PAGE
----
CDFIs are very positive thinkers, but to understand what they do, it can be helpful to know what they aren't. They aren't charity,
they aren't commercial banks, and they aren't government programs.

CDFIs aren't charity.
They lend money and expect to get it back, with interest, so they can use the money to make new loans. In addition to having greater financial impact, this approach creates a respectful relationship between borrower and lender, rather than the dependent relationship implicit in charity.

"I call myself a bleeding heart conservative. That's what I think it takes——having a compassion for trying to make a difference in communities, but being very hard-nosed. All we can do is offer a loan that provides someone with the opportunity to own a home. But they've got to do the other half."

Martin Eakes, Self Help Credit Union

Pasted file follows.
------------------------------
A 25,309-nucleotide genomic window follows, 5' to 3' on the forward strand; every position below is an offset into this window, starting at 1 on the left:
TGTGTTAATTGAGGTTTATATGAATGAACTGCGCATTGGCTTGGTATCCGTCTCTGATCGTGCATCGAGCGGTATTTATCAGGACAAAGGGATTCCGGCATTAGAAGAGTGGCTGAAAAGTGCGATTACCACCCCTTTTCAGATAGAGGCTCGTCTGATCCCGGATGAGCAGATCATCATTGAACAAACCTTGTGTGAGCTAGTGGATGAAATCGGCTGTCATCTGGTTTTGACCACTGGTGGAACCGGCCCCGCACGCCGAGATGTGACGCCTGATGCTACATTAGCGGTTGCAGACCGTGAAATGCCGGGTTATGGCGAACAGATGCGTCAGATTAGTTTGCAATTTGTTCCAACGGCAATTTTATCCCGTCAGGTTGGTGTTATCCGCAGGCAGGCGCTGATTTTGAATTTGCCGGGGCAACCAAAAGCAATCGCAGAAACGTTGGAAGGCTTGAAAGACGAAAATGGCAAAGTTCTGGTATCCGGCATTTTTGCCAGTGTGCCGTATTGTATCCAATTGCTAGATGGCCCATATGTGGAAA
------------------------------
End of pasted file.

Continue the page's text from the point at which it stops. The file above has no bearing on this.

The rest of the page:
CDFIs aren't commercial banks.
Banks must make a profit for their shareholders. CDFIs have a social mission.

"I think what differentiates us from banks, in general, is that we have the ability to be patient with our capital. Our small borrowers may need a period of time when we say, just pay us interest on your loan for the next three months. We may say, 'let's rewrite your note.'"

Shaw Canale, Cascadia Revolving Fund

CDFIs aren't government programs.
They are private, grassroots organizations. Although they receive some support from state and federal government, CDFIs existed before this support was available and will continue to exist if government priorities change.

"The process of community revitalization takes a long time. In the South Shore community, my measurements show that it's taken eight years for things to really have changed. Government programs can't wait that long."

Richard Taub, University of Chicago